Time away from work, sure, but it’s only relatively a holiday

Photo: DutchNews.nl
Photo: DutchNews.nl

Sure, you spent two weeks laying by the beach in perfect sunny weather without a single email notification. But if you did all that sun tanning and wine drinking while within a few metres of your blood relatives, or your in-laws, it wasn’t a vacation. Our regular columnist Molly Quell wants to rename the ‘family vacation’ to something more accurate. 

‘I’m exhausted.’

My friend arrived, fresh off a week-long trip to Spain. The photos were beautiful. The food had been amazing. The weather was perfect.

And yet, she was frazzled.

‘You need a vacation,’ I told her.

She insisted she had just had a vacation. The seafood! The hikes! Her tan!

‘How much time alone did you get?’ I asked.

This Instagram-worthy trip was taken together with her husband and his parents. And while the experience was lovely and the memories will be fondly cherished, this was not a vacation.

It met the technical definition of vacation (‘time away from work’). But if you delineate the definition around those parameters, parental leave, chemotherapy and funerals would all count as a ‘vacation.’

And no one, not even the Americans, consider that non-working time a holiday.

Family vacations are a separate category of non-working time that includes time spent at the dentist, home renovation projects and chaperoning field trips. Important, necessary, and even enjoyable at times.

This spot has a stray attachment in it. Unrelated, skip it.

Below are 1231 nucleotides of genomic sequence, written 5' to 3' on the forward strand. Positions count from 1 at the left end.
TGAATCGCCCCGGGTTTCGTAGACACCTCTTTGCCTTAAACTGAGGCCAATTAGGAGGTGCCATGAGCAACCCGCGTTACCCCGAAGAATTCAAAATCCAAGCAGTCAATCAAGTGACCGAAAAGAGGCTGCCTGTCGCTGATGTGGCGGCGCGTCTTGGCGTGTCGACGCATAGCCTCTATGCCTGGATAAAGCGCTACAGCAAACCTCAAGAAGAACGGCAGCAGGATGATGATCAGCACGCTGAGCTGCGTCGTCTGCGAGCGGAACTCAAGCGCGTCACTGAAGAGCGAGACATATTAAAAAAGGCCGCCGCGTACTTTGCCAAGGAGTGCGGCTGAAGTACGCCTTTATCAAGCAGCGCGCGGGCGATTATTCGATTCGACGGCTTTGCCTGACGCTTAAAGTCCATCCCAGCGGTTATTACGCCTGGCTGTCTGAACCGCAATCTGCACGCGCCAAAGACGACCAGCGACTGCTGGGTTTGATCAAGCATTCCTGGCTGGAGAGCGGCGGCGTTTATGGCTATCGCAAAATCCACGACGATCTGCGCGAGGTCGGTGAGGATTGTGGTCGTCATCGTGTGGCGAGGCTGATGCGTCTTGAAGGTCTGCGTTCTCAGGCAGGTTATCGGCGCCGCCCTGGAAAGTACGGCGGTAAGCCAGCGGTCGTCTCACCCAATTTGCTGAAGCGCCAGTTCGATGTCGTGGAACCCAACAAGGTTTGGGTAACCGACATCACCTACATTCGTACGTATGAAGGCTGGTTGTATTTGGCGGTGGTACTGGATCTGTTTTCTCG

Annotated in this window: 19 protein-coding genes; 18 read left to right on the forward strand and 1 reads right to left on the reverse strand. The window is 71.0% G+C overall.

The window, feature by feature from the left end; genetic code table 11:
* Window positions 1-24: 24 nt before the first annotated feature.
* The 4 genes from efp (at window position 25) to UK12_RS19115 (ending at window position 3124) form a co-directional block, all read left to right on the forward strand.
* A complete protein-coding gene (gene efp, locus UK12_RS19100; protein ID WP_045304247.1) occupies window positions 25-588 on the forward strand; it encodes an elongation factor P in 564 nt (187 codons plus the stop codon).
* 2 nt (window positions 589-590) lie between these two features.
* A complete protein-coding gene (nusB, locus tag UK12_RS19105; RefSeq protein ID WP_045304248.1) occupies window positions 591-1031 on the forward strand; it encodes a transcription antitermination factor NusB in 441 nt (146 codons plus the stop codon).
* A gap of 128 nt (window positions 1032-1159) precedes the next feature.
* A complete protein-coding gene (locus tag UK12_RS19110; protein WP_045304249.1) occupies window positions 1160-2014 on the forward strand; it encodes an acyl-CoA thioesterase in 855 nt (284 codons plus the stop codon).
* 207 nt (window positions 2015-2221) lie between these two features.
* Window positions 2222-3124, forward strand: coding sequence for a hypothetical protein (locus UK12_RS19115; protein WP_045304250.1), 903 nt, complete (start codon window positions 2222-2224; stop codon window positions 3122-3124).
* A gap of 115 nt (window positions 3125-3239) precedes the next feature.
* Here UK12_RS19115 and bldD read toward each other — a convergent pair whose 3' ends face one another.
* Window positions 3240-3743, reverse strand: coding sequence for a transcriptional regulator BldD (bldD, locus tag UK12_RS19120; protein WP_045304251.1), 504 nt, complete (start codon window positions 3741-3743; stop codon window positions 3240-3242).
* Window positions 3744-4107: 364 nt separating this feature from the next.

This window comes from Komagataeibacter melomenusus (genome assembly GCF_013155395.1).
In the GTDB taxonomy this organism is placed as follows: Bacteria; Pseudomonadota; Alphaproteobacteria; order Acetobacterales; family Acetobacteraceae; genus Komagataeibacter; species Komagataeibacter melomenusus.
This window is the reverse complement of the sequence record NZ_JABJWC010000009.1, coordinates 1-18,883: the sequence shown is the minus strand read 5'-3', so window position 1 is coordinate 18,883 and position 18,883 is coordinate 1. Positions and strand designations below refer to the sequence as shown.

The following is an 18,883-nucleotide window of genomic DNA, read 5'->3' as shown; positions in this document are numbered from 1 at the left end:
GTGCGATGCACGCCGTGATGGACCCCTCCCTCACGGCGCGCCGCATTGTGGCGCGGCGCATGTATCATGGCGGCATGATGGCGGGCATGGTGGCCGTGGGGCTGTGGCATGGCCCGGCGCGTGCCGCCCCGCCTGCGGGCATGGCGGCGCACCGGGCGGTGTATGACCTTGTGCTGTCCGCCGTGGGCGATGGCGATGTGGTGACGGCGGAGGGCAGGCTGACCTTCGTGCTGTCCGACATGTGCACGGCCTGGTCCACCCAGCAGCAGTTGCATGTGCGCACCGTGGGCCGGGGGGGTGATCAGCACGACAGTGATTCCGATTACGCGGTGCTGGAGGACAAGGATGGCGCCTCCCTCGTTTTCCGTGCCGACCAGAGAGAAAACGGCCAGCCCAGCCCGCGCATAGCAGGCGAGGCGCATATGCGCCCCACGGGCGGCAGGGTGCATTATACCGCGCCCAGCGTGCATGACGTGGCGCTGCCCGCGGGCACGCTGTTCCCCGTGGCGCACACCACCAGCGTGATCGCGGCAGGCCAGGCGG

But not relaxing downtime to recharge and reset.

‘But Molly,’ you say, ‘then parents never get a vacation.’

To which I say ‘Yes. You are absolutely correct. This why the parents of small children are irritable zombies.’ Especially if they don’t have any grandparents nearby to take the offspring for a few days so they can get caught up on their sleep debt.

Full-time employees in the Netherlands are legally required to receive four weeks (20 days) of paid time off, although 25 is more common.

If a couple spends one week with one side of the family, one week with the other of the family, plus a few days here and there to attend Grant Aunt Tilda’s birthday party (family birthdays being an attendance-required occasion in the Lowlands) and get your garden ready for winter, you basically end up with a total of two weeks of proper holiday.

No wonder no one wants to work full-time.

This entire scheme is exponentially worse for the internationals, who miss all the birthday parties and graduations and are thus obliged to spend multiple weeks with their families every year, which only serves to reinforce the decision to not live near our families in the first place.

Compromising how to spend holiday time with your spouse is bad enough, let alone with numerous family members and their spouses who all have different preferences and interests, different budgets and different tolerance levels for human interaction.

My husband’s family thinks camping is the ideal way to spend several weeks over the summer. I think sleeping on the ground should be added to the list of crimes against humanity.

Maintaining your relationship with the people you love is important, and honestly, I mostly enjoy these trips. This isn’t sour grapes from years of mistreatment. The biggest stressor in my upcoming family holiday planning is which books to bring with me.

I am not proposing more legally mandated time off or any sort of government intervention. I just want a new word to denote the difference between ‘a relaxing week away’ and ‘a week away with family.’

How about ‘relative holiday’ because it’s relatively close to a vacation, but not exactly the same?

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